Matching the Size With Your Style of Riding

The best way to start is to home in on what works for you. That means trusting your instincts. Your goal at this point is to segue from getting used to a new position to find the one that you gravitate to naturally. Biking for long periods is challenging, especially if you’re not comfortable with the way your ride handles. The right position will minimize those pins-and-needle sensations.

Have a friend help you with the measuring part. First, find that instinctive position by holding your arms out in front of you. Move to the right, left, and back to the center. Then, have your buddy get the distance between your hands. Do it a couple of times more and average the figures. That will give you the overall width.

This dimension has a lot of impact on the maneuverability of your ride. The wider it is, the more demanding it’ll be to handle it and make sharp turns. It will also make you a bigger target for the wind coming at you on the ride. That can make a significant difference if you have a heavier bike. However, it will provide some added leverage for moving your ride.

Handlebar Measurements

You may see some different terms based on the manufacturer, especially with imports. If in doubt, go to the manufacturer’s website for details. However, three dimensions will point you in the direction of the right style for you no matter what they’re called. They include:

  • Rise
  • Overall width
  • Pullback

The rise can vary from anywhere from zero inches to over 17 inches on a mean-looking ape hanger. Unless that’s the look you’re after, you’ll likely find that anything higher than shoulder height will become uncomfortable with the restricted blood flow to your hands. On the other hand, the forward position of a low-rise bike puts the strain on your wrists.

The overall width goes from a modest 12 inches to over 24 inches. While you’ll pick up some leverage, you’ll lose some control on tighter curves. Bear in mind that it also factors into your comfort level. Wider ones will challenge your arm muscles on long rides by keeping them in a less natural position. That’s why you need to factor in your style of riding too.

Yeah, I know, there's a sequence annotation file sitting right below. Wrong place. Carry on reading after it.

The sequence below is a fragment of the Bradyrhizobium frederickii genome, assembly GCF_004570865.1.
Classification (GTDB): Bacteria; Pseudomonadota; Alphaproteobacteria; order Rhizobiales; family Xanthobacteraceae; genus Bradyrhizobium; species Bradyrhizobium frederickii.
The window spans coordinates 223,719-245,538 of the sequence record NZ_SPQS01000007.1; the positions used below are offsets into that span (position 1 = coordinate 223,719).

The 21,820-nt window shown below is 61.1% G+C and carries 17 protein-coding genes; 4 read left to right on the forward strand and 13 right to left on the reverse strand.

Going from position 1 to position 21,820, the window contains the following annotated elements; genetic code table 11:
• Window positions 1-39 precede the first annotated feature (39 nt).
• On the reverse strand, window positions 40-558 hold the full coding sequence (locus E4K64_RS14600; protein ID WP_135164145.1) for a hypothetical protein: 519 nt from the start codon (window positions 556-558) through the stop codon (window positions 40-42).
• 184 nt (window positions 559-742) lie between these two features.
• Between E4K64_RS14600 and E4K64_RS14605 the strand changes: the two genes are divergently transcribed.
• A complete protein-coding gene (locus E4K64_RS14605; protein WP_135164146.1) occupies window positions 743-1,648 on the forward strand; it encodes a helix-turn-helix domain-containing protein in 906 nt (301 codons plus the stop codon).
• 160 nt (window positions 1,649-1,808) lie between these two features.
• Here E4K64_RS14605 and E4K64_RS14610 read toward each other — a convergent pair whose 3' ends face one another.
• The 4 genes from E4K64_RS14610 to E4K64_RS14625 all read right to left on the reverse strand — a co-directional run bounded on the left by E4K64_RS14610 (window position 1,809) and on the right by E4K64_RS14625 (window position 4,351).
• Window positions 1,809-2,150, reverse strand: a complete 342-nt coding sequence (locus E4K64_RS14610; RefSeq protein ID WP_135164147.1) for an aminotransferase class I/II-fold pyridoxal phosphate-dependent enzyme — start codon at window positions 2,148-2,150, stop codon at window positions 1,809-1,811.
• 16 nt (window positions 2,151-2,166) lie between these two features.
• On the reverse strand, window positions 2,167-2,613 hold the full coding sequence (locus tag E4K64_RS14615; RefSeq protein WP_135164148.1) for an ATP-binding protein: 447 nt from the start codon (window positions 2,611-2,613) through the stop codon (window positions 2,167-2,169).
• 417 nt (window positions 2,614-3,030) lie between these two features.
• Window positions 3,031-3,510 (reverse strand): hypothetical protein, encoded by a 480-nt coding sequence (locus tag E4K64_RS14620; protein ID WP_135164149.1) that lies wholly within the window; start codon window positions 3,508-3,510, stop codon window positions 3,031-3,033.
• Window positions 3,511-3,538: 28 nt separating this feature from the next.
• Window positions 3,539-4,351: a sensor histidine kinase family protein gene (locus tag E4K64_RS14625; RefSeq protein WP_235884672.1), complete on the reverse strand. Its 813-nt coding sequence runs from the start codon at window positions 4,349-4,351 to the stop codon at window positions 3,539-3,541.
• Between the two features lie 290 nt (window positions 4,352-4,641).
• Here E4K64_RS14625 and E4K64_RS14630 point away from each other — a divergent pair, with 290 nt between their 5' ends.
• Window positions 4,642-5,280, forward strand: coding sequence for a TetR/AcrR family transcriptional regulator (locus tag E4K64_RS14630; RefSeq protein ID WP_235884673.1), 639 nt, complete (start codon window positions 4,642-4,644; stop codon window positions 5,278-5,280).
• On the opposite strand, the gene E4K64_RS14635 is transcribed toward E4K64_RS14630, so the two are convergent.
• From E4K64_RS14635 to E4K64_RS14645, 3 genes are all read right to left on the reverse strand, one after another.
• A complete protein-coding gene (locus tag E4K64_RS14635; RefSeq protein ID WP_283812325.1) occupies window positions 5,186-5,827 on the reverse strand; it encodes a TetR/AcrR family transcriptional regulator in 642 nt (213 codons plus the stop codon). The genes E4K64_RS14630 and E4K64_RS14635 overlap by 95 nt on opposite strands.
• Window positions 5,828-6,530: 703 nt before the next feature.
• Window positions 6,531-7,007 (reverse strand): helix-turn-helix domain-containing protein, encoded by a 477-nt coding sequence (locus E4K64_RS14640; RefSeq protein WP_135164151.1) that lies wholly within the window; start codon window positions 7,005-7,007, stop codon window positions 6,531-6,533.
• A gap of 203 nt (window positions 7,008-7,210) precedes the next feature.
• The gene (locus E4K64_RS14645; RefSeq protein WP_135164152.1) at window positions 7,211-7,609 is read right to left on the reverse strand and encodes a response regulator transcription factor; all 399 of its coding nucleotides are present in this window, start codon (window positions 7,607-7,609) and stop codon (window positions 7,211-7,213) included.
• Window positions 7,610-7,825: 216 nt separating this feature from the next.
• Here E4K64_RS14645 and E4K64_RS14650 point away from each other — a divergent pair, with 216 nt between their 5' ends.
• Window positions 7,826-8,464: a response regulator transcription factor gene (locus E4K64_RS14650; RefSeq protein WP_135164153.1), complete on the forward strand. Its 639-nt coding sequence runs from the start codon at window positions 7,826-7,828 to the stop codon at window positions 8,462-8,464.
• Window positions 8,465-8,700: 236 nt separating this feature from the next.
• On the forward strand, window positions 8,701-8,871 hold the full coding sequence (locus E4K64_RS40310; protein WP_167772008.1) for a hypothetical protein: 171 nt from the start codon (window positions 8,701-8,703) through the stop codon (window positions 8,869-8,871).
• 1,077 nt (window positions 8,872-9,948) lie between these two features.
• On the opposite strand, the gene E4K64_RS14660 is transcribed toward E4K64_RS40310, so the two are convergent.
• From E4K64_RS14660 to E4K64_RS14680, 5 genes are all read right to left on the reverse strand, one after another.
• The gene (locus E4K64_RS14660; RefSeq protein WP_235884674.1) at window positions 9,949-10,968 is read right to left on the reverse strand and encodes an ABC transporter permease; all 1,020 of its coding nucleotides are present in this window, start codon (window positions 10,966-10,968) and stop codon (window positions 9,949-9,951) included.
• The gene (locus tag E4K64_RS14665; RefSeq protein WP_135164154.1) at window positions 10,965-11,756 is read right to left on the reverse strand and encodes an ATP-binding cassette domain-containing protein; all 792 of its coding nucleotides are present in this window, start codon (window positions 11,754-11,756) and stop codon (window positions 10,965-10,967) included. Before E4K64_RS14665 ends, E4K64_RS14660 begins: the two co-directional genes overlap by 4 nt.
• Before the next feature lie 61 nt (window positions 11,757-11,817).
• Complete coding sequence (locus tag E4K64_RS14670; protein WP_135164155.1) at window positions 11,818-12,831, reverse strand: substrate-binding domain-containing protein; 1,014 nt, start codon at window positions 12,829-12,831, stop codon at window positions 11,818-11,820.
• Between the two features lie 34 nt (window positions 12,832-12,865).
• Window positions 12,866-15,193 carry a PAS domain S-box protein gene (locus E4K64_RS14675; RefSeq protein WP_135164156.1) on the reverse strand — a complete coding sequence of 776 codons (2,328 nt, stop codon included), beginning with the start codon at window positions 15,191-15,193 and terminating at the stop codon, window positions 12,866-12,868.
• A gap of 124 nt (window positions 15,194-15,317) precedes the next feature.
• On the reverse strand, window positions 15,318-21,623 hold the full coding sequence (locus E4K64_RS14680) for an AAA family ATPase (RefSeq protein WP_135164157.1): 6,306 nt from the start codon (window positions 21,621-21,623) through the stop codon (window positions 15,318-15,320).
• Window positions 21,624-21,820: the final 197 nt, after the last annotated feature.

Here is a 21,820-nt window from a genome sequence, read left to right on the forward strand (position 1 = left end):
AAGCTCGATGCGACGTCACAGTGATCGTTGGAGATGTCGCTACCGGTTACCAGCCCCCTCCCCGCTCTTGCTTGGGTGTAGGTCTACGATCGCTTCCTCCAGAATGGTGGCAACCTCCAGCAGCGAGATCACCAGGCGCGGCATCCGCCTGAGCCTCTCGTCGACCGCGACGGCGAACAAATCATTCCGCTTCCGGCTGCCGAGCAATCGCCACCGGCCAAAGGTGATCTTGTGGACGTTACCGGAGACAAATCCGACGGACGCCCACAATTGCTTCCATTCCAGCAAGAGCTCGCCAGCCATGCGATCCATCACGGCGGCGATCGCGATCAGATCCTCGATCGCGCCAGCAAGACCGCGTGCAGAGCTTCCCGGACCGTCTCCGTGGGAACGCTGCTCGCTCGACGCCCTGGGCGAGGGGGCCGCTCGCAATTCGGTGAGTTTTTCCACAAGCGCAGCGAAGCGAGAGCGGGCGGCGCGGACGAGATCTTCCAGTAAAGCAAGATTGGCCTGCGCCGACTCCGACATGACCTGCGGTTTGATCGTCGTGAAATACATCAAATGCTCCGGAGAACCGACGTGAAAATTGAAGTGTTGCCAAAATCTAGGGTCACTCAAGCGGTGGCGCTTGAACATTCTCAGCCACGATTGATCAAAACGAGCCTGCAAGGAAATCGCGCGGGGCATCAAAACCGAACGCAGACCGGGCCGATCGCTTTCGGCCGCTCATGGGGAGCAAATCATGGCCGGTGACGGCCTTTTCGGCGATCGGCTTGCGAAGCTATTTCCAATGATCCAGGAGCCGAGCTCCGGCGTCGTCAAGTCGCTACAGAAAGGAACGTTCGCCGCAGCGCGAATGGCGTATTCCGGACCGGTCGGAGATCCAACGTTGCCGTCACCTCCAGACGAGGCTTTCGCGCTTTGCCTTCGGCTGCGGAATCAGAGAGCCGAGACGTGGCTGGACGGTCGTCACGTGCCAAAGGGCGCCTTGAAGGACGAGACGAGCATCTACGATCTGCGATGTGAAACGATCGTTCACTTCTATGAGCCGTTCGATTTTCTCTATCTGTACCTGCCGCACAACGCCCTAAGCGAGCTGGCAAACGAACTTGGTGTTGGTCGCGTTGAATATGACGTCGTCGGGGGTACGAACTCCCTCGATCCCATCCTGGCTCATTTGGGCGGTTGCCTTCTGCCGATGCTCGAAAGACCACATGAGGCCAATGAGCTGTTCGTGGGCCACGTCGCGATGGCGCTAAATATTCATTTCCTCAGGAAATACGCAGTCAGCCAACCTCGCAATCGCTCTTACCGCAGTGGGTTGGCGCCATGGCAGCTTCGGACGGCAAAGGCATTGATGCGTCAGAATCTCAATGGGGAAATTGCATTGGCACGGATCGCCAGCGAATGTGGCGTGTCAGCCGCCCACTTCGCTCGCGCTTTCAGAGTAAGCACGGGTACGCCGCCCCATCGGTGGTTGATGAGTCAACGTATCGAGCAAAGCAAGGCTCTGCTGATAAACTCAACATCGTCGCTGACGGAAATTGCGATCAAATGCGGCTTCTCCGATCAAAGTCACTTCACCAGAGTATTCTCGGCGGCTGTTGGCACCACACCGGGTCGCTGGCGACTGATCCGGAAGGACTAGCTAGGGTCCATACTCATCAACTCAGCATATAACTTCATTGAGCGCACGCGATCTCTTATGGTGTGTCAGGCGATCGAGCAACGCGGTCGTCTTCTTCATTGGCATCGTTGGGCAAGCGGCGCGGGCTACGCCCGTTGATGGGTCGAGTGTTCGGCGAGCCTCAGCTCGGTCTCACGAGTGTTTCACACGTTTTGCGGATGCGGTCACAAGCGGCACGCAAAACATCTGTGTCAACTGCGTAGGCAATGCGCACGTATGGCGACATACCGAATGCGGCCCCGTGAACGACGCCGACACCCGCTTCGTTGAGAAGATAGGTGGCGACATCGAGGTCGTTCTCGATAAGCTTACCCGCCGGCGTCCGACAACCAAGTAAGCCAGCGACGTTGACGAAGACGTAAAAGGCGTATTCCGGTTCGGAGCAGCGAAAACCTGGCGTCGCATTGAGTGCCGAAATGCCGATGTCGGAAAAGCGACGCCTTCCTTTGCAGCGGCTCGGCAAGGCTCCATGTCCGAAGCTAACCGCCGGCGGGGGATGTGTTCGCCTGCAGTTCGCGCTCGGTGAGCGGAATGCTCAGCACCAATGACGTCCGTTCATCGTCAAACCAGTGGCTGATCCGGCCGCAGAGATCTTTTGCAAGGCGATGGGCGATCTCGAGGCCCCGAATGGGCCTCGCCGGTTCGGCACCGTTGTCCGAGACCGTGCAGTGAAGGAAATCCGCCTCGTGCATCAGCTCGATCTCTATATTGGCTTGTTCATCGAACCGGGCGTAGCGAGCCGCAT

You’ll see handlebars with an adjustable pullback or at fixed dimensions from zero to 12 inches or more. While a lot depends on your frame, a longer pullback will make you feel less cramped and can add to the comfort of your ride and help to prevent back pain. The tradeoff is aerodynamics. While you can sit more upright, you’ll also add to the wind resistance and demand on the bike.

Other dimensions you may find include diameter. It is more for matching the brand and model of your motorcycle. As a general rule of thumb, American bikes like Harley-Davison have one-inch handlebars, whereas imports lean toward seven-eighths. However, tracker models can push the limits to 1 ¾ inch across the center width and tapering to something more manageable toward the ends.

Pay attention to other features like the wrist angle too. It also affects blood flow to your hands and the comfort of your ride. If it works for your bike, handlebars with adjustable components are a godsend. They allow you to match the style with your bike. If you’re new to riding, you may find them a viable option until you get a handle on what feels best to you.

Other Style Factors

You’ll see a lot of variations on materials from aluminum alloys to titanium plating—and everything in between. You’ll find out the impact they have on pricing when you start crunching numbers with a motorcycle loan calculator.

You’ll also find handlebars that are knurled. The added texture in the clamp portion serves a functional purpose for the construction instead of the driver’s comfort. It can add a cool element too. Likewise, the terms, dimpled and drilled, let you know if you can swap out the wiring for internal or external setups if you’re customizing your handlebars.

The question of how to measure motorcycle handlebars doesn’t have a simple answer. Instead, you have to consider a lot of factors that may not seem evident. A lot depends on how you ride. You’ll likely prefer something different for long jaunts than a cruise through town. Remember that making drastic changes in the size means adjusting the wiring and cables too.

Whether you’re riding the latest Gold Wing or a vintage bike with a sidecar, the devil is in the details when it comes to how to measure motorcycle handlebars. Starting with the dimensions is easy. The hard part is deciding on which style you want with the dizzying array of choices you’ll find. Know what feels right for you will narrow the playing field.